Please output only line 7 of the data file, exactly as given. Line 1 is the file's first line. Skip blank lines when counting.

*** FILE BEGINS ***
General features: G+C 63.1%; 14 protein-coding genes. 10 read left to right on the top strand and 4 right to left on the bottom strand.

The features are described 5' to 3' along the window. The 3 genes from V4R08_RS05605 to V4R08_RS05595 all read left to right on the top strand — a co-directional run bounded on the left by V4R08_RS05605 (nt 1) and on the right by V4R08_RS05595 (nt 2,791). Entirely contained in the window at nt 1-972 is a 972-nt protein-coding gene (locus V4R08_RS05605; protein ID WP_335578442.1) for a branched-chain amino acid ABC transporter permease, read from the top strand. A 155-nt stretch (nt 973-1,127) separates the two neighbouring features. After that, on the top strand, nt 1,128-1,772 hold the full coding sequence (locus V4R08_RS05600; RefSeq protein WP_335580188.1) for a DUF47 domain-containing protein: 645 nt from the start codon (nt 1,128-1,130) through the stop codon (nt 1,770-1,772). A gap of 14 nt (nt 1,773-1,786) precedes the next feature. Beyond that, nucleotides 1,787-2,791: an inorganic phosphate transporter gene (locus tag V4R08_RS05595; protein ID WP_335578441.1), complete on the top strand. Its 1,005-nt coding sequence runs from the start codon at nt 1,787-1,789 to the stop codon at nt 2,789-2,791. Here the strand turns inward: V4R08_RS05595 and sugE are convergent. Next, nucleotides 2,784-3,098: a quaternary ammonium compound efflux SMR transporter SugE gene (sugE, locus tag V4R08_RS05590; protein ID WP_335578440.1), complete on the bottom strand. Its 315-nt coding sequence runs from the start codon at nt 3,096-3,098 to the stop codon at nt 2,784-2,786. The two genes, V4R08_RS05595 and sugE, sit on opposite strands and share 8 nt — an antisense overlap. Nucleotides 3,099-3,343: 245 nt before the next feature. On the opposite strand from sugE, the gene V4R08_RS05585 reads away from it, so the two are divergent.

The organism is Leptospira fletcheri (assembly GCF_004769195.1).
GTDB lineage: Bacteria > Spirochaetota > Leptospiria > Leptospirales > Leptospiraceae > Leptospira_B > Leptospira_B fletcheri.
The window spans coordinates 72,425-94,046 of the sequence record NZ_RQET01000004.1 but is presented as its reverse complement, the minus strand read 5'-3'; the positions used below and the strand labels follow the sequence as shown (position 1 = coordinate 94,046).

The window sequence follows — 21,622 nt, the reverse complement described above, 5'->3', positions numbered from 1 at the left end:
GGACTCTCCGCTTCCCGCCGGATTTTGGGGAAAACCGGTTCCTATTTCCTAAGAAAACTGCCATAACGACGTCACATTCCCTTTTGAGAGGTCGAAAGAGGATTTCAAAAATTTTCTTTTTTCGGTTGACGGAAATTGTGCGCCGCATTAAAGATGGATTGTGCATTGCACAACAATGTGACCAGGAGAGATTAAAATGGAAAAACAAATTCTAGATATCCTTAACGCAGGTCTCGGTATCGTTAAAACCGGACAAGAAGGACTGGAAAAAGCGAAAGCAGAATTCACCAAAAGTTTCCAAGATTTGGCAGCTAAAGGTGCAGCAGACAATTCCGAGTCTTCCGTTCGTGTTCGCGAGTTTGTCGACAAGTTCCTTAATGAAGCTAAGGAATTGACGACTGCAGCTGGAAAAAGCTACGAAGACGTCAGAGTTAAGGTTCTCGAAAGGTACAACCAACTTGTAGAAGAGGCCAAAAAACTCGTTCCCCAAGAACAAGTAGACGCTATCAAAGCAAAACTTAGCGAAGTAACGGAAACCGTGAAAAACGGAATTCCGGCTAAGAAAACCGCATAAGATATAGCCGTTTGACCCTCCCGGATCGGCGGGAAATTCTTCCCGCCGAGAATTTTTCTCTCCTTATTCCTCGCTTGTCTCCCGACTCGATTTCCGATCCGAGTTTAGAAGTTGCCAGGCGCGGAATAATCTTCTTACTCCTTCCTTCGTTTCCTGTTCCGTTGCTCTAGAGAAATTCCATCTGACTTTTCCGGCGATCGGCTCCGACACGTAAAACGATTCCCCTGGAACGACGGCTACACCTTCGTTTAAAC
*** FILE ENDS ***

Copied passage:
GGACTCTCCGCTTCCCGCCGGATTTTGGGGAAAACCGGTTCCTATTTCCTAAGAAAACTGCCATAACGACGTCACATTCCCTTTTGAGAGGTCGAAAGAGGATTTCAAAAATTTTCTTTTTTCGGTTGACGGAAATTGTGCGCCGCATTAAAGATGGATTGTGCATTGCACAACAATGTGACCAGGAGAGATTAAAATGGAAAAACAAATTCTAGATATCCTTAACGCAGGTCTCGGTATCGTTAAAACCGGACAAGAAGGACTGGAAAAAGCGAAAGCAGAATTCACCAAAAGTTTCCAAGATTTGGCAGCTAAAGGTGCAGCAGACAATTCCGAGTCTTCCGTTCGTGTTCGCGAGTTTGTCGACAAGTTCCTTAATGAAGCTAAGGAATTGACGACTGCAGCTGGAAAAAGCTACGAAGACGTCAGAGTTAAGGTTCTCGAAAGGTACAACCAACTTGTAGAAGAGGCCAAAAAACTCGTTCCCCAAGAACAAGTAGACGCTATCAAAGCAAAACTTAGCGAAGTAACGGAAACCGTGAAAAACGGAATTCCGGCTAAGAAAACCGCATAAGATATAGCCGTTTGACCCTCCCGGATCGGCGGGAAATTCTTCCCGCCGAGAATTTTTCTCTCCTTATTCCTCGCTTGTCTCCCGACTCGATTTCCGATCCGAGTTTAGAAGTTGCCAGGCGCGGAATAATCTTCTTACTCCTTCCTTCGTTTCCTGTTCCGTTGCTCTAGAGAAATTCCATCTGACTTTTCCGGCGATCGGCTCCGACACGTAAAACGATTCCCCTGGAACGACGGCTACACCTTCGTTTAAAC